The department is a major commissioner of external social science research, with the objective of providing the evidence base needed to inform departmental strategy, policy-making and delivery.25 The department has developed and uses various microsimulation and other models, including the Policy Simulation Model (for appraisal of policy options), Pensim2 (to create projections of pension entitlements up to 2100) and Inform (to produce the Department's benefit caseload forecasts). Datasets held include the LLMDB and the Family Resources Survey.
During 2012 the department announced records of the number of people born outside of the United Kingdom ("non-UK nationals") claiming work-related benefits from 2011, using data already collated within the department together with those of the UK Border Agency and HM Revenue and Customs.26
Northern Ireland has parity with Great Britain in three areas:
Policy in these areas is technically devolved but, in practice, follows policy set by Parliament to provide consistency across the United Kingdom.28 Employment and health and safety policy are fully devolved.
The department's main counterparts in Northern Ireland are:
- the Department for Social Development (administers welfare policy)
- the Department for Employment and Learning
- the Department of Enterprise, Trade and Investment (oversees the Health and Safety Executive for Northern Ireland)
- Benefit fraud
- Pensions Commission
- Office of Manpower Economics
- Pension, Disability and Carers Service
- United Kingdom budget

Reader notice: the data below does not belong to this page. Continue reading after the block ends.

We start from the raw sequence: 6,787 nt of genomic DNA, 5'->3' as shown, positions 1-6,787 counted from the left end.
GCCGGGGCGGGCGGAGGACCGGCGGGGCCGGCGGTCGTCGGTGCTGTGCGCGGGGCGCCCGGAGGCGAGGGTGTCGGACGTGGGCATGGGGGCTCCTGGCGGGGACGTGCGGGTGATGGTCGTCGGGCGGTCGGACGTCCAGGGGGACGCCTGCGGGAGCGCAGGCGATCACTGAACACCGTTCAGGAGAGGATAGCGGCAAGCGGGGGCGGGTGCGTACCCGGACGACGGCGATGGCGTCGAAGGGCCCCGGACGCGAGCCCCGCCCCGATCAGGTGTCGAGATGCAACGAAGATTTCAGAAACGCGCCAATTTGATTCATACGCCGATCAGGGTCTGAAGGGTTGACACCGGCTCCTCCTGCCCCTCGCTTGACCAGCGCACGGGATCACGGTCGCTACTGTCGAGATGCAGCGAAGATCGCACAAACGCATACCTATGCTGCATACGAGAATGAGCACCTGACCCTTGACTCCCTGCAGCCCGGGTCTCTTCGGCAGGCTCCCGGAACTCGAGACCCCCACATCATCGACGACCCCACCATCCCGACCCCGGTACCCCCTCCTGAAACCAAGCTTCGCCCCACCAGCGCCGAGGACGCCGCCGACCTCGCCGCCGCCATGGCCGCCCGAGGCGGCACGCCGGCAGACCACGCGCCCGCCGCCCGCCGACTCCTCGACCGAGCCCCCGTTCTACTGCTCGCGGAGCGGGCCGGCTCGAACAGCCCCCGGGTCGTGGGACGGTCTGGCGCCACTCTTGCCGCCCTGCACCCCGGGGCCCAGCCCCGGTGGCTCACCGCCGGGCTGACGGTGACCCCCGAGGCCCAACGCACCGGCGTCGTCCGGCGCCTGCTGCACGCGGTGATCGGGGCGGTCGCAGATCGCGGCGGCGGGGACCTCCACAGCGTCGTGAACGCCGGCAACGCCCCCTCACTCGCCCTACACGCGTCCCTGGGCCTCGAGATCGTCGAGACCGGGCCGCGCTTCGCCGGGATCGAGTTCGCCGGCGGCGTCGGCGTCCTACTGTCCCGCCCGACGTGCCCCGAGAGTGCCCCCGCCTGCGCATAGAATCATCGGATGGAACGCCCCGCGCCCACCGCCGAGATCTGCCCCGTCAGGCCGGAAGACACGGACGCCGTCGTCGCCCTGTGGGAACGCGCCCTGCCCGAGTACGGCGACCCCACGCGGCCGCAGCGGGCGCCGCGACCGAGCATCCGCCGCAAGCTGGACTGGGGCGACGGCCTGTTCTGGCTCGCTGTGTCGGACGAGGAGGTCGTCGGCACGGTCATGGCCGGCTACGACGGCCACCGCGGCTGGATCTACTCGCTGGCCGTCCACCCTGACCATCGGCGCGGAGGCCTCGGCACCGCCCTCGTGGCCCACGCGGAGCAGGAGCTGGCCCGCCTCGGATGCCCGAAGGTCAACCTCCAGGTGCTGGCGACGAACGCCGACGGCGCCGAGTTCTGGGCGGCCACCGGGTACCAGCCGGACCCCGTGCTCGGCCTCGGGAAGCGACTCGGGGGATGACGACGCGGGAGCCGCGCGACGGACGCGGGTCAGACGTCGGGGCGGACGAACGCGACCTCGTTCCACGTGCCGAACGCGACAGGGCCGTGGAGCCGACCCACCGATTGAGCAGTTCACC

- Welfare rights
- Budget 2011. London: HM Treasury. 2011. p. 93. Retrieved 30 December 2011.
- Budget 2011. London: HM Treasury. 2011. p. 48. Retrieved 30 December 2011.
- Department for Work and Pensions: Customer delivery
- E Carmel & T Papadopoulos. "The New governance of Social Security in Britain". University of Bath. Retrieved 6 June 2012.
- Dept. of Social Security. "Resource Accounts 2000-2001". rightsnet.org. Retrieved 6 June 2012.
- European Foundation for the Improvement of Living and Working Conditions Retrieved 6 June 2012
- secondary reference - oxforddictionaries Retrieved 2012-06-06
- Department for Work and Pensions: About DWP
- Cabinet Office List of Government Departments and Ministers: Department for Work and Pensions
- Department for Work and Pensions: DWP sponsored public bodies
- "John Suffolk to leave as Government CIO - a blow to G-Cloud, innovation and radical reform?". Computerworld UK. 16 November 2010.
- "Joe Harley expected to be new Government CIO". Computerworld UK. 20 January 2011.
- News Distribution Service Retrieved September 2011
- BBC 23 February 2012 report Retrieved 2012-07-08
- Department for Work and Pensions: Research, analysis and statistics
- Department for Works and Pensions - newsroom:20 January 2012 Retrieved 9 July 2012
- Scotland Act 1998, Schedule 5, Heads F&H
- Northern Ireland Act 1998, Part VIII, Social security, child support and pensions